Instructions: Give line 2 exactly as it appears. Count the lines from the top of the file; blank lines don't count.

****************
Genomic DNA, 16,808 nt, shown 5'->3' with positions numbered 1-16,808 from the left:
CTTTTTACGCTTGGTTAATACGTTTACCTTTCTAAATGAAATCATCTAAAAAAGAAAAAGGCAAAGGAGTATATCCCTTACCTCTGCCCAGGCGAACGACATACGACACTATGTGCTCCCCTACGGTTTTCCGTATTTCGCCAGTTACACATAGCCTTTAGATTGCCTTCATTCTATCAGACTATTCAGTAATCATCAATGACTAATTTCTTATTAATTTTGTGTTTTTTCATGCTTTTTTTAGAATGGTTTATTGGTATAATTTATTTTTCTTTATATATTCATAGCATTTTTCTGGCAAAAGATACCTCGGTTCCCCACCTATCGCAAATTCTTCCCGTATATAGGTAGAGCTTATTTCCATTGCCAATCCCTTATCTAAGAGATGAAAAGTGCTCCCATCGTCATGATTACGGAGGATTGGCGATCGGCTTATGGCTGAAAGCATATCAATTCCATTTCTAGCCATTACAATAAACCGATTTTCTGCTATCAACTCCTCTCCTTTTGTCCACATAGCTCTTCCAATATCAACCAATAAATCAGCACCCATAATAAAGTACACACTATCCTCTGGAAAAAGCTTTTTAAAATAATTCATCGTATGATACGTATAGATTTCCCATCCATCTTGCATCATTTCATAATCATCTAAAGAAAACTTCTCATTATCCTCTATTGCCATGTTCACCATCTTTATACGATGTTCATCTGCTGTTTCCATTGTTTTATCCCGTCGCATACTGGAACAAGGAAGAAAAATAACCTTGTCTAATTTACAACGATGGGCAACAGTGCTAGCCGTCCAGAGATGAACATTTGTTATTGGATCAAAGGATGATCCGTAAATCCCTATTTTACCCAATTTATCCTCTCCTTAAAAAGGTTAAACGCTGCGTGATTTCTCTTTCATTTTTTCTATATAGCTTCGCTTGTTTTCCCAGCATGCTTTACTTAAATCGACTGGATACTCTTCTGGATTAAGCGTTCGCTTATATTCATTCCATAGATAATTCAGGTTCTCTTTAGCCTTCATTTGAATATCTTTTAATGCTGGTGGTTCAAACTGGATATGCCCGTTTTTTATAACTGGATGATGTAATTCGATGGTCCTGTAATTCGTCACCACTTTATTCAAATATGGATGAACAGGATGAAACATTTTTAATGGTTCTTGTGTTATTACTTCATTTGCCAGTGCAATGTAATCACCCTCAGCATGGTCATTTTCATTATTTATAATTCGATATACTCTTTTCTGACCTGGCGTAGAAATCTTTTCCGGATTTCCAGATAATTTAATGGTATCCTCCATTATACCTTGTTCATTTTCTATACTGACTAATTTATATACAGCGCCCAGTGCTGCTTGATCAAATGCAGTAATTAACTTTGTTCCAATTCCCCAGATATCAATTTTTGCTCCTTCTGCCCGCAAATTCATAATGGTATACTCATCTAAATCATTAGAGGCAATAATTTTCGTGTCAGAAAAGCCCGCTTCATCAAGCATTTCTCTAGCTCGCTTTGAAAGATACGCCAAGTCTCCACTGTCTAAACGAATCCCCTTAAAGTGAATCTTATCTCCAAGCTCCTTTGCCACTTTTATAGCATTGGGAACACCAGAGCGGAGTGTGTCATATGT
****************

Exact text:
CTTTTTACGCTTGGTTAATACGTTTACCTTTCTAAATGAAATCATCTAAAAAAGAAAAAGGCAAAGGAGTATATCCCTTACCTCTGCCCAGGCGAACGACATACGACACTATGTGCTCCCCTACGGTTTTCCGTATTTCGCCAGTTACACATAGCCTTTAGATTGCCTTCATTCTATCAGACTATTCAGTAATCATCAATGACTAATTTCTTATTAATTTTGTGTTTTTTCATGCTTTTTTTAGAATGGTTTATTGGTATAATTTATTTTTCTTTATATATTCATAGCATTTTTCTGGCAAAAGATACCTCGGTTCCCCACCTATCGCAAATTCTTCCCGTATATAGGTAGAGCTTATTTCCATTGCCAATCCCTTATCTAAGAGATGAAAAGTGCTCCCATCGTCATGATTACGGAGGATTGGCGATCGGCTTATGGCTGAAAGCATATCAATTCCATTTCTAGCCATTACAATAAACCGATTTTCTGCTATCAACTCCTCTCCTTTTGTCCACATAGCTCTTCCAATATCAACCAATAAATCAGCACCCATAATAAAGTACACACTATCCTCTGGAAAAAGCTTTTTAAAATAATTCATCGTATGATACGTATAGATTTCCCATCCATCTTGCATCATTTCATAATCATCTAAAGAAAACTTCTCATTATCCTCTATTGCCATGTTCACCATCTTTATACGATGTTCATCTGCTGTTTCCATTGTTTTATCCCGTCGCATACTGGAACAAGGAAGAAAAATAACCTTGTCTAATTTACAACGATGGGCAACAGTGCTAGCCGTCCAGAGATGAACATTTGTTATTGGATCAAAGGATGATCCGTAAATCCCTATTTTACCCAATTTATCCTCTCCTTAAAAAGGTTAAACGCTGCGTGATTTCTCTTTCATTTTTTCTATATAGCTTCGCTTGTTTTCCCAGCATGCTTTACTTAAATCGACTGGATACTCTTCTGGATTAAGCGTTCGCTTATATTCATTCCATAGATAATTCAGGTTCTCTTTAGCCTTCATTTGAATATCTTTTAATGCTGGTGGTTCAAACTGGATATGCCCGTTTTTTATAACTGGATGATGTAATTCGATGGTCCTGTAATTCGTCACCACTTTATTCAAATATGGATGAACAGGATGAAACATTTTTAATGGTTCTTGTGTTATTACTTCATTTGCCAGTGCAATGTAATCACCCTCAGCATGGTCATTTTCATTATTTATAATTCGATATACTCTTTTCTGACCTGGCGTAGAAATCTTTTCCGGATTTCCAGATAATTTAATGGTATCCTCCATTATACCTTGTTCATTTTCTATACTGACTAATTTATATACAGCGCCCAGTGCTGCTTGATCAAATGCAGTAATTAACTTTGTTCCAATTCCCCAGATATCAATTTTTGCTCCTTCTGCCCGCAAATTCATAATGGTATACTCATCTAAATCATTAGAGGCAATAATTTTCGTGTCAGAAAAGCCCGCTTCATCAAGCATTTCTCTAGCTCGCTTTGAAAGATACGCCAAGTCTCCACTGTCTAAACGAATCCCCTTAAAGTGAATCTTATCTCCAAGCTCCTTTGCCACTTTTATAGCATTGGGAACACCAGAGCGGAGTGTGTCATATGT